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|Title:||Electrospun composite nanofibers for tissue regeneration.|
|Authors:||Prabhakaran, M.P. |
|Source:||Prabhakaran, M.P., Ghasemi-Mobarakeh, L., Ramakrishna, S. (2011-04). Electrospun composite nanofibers for tissue regeneration.. Journal of nanoscience and nanotechnology 11 (4) : 3039-3057. ScholarBank@NUS Repository. https://doi.org/10.1166/jnn.2011.3753|
|Abstract:||Nanotechnology assists in the development of biocomposite nanofibrous scaffolds that can react positively to changes in the immediate cellular environment and stimulate specific regenerative events at molecular level to generate healthy tissues. Recently, electrospinning has gained huge momentum with greater accessibility of fabrication of composite, controlled and oriented nanofibers with sufficient porosity required for effective tissue regeneration. Current developments include the fabrication of nanofibrous scaffolds which can provide chemical, mechanical and biological signals to respond to the environmental stimuli. These nanofibers are fabricated by simple coating, blending of polymers/bioactive molecules or by surface modification methods. For obtaining optimized surface functionality, with specially designed architectures for the nanofibers (multi-layered, core-shell, aligned), electrospinning process has been modified and simultaneous 'electrospin-electrospraying' process is one of the most lately introduced technique in this perspective. Properties such as porosity, biodegradation and mechanical properties of composite electrospun nanofibers along with their utilization for nerve, cardiac, bone, skin, vascular and cartilage tissue engineering are discussed in this review. In order to locally deliver electrical stimulus and provide a physical template for cell proliferations, and to gain an external control on the level and duration of stimulation, electrically conducting polymeric nanofibers are also fabricated by electrospinning. Electrospun polypyrrole (PPy) and polyaniline (PAN) based scaffolds are the most extensively studied composite substrates for nerve and cardiac tissue engineering with or without electrical stimulations, and are discussed here. However, the major focus of ongoing and future research in regenerative medicine is to effectively exploit the pluripotent potential of Mesenchymal Stem Cell (MSC) differentiation on composite nanofibrous scaffolds for repair of organs.|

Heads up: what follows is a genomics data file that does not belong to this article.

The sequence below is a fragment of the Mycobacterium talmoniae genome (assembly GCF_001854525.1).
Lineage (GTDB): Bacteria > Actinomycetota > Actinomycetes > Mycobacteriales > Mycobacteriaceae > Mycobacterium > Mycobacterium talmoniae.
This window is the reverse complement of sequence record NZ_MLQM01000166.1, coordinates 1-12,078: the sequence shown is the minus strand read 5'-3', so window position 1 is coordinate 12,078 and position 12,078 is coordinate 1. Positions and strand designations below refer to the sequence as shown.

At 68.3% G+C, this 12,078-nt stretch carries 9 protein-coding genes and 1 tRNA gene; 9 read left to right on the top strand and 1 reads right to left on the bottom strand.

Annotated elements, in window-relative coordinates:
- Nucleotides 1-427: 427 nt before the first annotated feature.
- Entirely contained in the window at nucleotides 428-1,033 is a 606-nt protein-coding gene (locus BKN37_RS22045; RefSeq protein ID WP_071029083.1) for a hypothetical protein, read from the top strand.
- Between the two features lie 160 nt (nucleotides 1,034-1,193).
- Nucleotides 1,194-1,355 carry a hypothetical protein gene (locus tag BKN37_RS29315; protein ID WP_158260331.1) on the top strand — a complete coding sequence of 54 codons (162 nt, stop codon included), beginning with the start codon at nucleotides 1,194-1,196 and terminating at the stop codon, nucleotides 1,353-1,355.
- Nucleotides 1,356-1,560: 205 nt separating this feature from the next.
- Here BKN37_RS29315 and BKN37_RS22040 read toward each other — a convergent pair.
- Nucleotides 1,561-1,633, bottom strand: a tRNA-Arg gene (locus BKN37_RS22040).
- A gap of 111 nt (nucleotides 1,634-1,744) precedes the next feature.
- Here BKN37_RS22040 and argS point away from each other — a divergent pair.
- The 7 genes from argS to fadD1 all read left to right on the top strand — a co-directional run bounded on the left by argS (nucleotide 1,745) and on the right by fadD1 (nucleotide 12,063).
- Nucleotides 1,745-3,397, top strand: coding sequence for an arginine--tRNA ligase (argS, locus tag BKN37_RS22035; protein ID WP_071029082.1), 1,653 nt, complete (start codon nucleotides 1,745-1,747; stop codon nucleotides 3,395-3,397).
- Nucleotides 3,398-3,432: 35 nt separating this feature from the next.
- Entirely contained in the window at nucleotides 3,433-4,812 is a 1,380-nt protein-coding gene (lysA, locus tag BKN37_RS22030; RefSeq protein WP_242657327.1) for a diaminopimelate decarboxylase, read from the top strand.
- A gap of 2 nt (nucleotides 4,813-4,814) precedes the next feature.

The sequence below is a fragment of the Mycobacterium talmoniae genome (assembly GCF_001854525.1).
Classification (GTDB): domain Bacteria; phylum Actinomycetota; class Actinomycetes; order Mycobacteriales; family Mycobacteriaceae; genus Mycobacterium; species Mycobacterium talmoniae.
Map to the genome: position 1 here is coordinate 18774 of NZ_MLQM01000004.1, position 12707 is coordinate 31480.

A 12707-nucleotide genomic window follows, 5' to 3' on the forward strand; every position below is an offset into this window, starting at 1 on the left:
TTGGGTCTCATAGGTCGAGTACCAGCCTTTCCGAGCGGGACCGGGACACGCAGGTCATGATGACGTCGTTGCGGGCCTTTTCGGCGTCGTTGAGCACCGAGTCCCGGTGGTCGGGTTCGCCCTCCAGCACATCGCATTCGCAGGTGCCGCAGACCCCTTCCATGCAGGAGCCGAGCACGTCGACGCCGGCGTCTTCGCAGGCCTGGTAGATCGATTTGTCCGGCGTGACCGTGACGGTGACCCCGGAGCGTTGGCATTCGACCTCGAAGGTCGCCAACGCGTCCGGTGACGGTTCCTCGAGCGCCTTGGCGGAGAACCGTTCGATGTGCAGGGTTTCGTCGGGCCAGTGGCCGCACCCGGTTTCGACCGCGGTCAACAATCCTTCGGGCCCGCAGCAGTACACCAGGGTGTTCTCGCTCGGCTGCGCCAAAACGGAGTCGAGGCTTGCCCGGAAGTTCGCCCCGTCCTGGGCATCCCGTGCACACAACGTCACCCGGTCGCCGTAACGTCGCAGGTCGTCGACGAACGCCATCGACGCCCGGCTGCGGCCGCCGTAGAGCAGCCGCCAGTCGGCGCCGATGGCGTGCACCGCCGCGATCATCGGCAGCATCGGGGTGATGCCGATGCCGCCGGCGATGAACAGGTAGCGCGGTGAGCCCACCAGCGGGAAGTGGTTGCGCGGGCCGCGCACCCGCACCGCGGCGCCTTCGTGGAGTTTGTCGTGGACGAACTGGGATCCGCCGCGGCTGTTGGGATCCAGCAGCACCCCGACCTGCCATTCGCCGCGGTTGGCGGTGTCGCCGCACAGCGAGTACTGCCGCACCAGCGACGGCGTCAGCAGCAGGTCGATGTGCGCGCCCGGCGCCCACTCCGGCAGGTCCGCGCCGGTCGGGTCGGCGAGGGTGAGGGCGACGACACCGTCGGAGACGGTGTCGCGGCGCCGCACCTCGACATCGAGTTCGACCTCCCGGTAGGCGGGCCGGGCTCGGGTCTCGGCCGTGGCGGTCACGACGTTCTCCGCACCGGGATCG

|Source Title:||Journal of nanoscience and nanotechnology|
|Appears in Collections:||Staff Publications|
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